Well, it is true that we re-arranged and re-recorded the music from such an old game from over 10 years ago. First I started considering how I was going to arrange the music. The original music was made for built-in sounds, so the task was to not change the impressions the pieces create, but to enrich their quality.

Then for the recording, I tried to record as many instruments on my own due to the lower budget limit. I bought and practiced the ocarina, recorded the guitar and trombone, and whatnot. I did my best to do whatever I could do to improve the quality of the music. For the North American version, we also re-arranged and re-recorded the music for the cutscenes, so please check that out.

Lunar: Harmony of the Silver Star

Chris: Earlier this year, your music from Growlanser was featured in its PSP remake. How do you feel your music for this game complemented this RPG? Did you have a direct role in the remake and, if so, how do your scores for the PlayStation and PSP versions differ?

Noriyuki Iwadare: The big difference from the PlayStation version is that we added some new scenarios as well as new music. Other than that, we re-mastered to make the sound better.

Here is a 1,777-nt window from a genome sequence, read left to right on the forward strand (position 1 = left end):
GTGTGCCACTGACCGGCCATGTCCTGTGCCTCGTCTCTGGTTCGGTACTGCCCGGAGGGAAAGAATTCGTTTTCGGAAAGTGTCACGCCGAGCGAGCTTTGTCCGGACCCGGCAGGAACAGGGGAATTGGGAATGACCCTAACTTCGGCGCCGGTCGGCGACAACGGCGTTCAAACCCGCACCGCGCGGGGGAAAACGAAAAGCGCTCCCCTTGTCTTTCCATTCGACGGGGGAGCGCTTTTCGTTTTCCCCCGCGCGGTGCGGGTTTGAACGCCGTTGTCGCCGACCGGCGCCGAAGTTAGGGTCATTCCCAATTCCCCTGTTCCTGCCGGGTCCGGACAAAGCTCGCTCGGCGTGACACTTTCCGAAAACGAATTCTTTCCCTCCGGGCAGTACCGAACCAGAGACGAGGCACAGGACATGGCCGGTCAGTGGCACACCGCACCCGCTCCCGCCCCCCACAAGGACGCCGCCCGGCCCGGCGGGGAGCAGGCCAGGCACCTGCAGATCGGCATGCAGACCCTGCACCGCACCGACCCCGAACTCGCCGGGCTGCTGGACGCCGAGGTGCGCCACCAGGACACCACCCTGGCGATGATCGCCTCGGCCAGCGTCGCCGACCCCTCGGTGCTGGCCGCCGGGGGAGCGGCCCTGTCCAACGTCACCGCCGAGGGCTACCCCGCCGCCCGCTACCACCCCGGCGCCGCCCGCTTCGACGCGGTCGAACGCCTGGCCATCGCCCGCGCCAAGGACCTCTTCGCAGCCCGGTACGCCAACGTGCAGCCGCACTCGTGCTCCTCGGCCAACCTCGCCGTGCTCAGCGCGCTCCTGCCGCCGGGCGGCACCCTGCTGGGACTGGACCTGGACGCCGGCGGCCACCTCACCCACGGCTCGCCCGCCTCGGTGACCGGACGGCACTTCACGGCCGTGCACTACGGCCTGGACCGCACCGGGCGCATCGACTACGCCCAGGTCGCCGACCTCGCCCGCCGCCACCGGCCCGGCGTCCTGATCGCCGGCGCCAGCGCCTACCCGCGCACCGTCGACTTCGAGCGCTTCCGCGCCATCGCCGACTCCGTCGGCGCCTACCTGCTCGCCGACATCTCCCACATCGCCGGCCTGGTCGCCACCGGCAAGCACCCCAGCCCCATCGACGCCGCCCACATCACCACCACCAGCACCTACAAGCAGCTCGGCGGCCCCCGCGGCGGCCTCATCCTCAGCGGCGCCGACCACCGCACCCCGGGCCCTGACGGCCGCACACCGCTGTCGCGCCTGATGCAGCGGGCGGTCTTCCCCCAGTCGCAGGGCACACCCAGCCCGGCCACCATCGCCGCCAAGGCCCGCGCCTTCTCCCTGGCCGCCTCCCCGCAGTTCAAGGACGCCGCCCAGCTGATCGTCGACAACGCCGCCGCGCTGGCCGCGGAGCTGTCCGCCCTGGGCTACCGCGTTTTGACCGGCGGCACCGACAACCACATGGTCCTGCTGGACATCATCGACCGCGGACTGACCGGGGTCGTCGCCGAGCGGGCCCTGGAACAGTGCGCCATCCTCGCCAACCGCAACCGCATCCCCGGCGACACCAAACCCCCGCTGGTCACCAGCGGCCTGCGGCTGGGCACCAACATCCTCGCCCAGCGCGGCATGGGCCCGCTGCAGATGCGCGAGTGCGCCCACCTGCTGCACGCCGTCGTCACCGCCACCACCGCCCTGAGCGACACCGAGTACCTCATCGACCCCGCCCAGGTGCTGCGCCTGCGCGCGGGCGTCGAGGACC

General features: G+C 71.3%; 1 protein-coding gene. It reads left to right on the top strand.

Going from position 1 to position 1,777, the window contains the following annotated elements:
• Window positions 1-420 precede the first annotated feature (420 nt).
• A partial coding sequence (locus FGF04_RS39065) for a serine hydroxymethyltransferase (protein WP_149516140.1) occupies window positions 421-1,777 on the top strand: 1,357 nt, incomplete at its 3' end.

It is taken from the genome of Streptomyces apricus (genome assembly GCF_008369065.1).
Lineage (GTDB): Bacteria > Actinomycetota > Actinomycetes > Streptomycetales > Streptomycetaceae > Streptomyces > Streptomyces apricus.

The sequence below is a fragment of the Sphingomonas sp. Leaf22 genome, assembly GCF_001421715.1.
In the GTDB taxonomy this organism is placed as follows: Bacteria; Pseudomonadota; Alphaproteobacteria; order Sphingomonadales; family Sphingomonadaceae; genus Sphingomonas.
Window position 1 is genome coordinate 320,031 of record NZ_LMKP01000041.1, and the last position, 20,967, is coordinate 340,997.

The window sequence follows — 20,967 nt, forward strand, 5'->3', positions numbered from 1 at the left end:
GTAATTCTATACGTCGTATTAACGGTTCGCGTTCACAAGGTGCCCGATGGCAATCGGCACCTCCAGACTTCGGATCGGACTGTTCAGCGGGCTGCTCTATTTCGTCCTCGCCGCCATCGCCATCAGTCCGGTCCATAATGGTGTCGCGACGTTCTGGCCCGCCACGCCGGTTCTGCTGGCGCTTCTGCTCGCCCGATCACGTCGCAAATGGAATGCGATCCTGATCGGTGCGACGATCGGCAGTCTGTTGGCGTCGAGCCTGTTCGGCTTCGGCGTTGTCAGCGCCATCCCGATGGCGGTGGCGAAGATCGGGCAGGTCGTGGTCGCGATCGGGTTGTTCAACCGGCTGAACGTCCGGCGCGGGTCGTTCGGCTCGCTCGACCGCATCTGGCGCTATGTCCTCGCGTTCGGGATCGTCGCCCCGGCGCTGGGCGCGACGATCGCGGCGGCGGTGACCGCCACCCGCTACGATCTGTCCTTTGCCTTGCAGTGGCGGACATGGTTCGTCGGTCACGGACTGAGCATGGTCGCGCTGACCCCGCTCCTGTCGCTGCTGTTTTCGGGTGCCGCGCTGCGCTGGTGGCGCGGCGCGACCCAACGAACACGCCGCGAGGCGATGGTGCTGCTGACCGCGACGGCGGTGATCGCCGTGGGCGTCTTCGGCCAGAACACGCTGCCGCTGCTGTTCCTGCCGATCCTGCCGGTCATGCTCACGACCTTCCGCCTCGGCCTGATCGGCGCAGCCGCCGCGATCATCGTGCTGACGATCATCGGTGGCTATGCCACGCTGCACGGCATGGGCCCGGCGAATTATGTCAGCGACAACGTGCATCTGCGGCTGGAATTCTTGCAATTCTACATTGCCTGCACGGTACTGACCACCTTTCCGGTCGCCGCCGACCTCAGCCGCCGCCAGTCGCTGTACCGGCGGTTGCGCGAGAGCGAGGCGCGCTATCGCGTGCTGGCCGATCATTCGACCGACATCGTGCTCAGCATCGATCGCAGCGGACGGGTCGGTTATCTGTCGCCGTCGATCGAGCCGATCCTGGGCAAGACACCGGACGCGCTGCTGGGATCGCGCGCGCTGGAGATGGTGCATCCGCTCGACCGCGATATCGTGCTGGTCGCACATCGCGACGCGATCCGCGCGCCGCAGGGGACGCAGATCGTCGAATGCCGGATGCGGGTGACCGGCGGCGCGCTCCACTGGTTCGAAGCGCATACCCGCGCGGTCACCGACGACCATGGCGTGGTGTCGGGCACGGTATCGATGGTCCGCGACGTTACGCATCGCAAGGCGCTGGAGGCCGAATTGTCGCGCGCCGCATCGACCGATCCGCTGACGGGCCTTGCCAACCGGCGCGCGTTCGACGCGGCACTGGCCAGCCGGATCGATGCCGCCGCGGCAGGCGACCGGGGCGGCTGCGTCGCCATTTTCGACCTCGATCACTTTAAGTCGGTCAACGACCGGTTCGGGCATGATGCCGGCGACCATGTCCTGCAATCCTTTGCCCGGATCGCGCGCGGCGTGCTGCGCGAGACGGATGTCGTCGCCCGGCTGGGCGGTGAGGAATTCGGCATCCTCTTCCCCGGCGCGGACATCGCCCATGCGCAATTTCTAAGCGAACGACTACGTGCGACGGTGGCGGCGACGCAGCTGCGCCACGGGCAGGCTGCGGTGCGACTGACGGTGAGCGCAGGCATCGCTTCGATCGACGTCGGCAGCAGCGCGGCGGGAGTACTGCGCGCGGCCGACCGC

In terms of implementation, Growlanser is pretty well made and uses music effectively. The music changes in the game, as if to reflect the player’s feelings, often to uplifting effect. Thus I was very conscious about the context of each piece while composing. Please take a listen to that.


Chris: Thanks to Egg Music, many of your older scores for the Langrisser series and Mega Drive games are available for legal download. What are your feelings about having these soundtracks commemorated so many years? Could you guide listeners through what to expect from these releases?

Noriyuki Iwadare: So many projects that I was involved with are now available to download from Egg Music. The Japanese game companies are pretty tight about licensing and are usually not collaborative on something like this. However, this happened because of the great people from Egg Music, who made so much effort when negotiating with the companies.

These recordings that are recorded purely from such old consoles represent my history. I am very happy that the music will be heard again like this, and I appreciate it so much.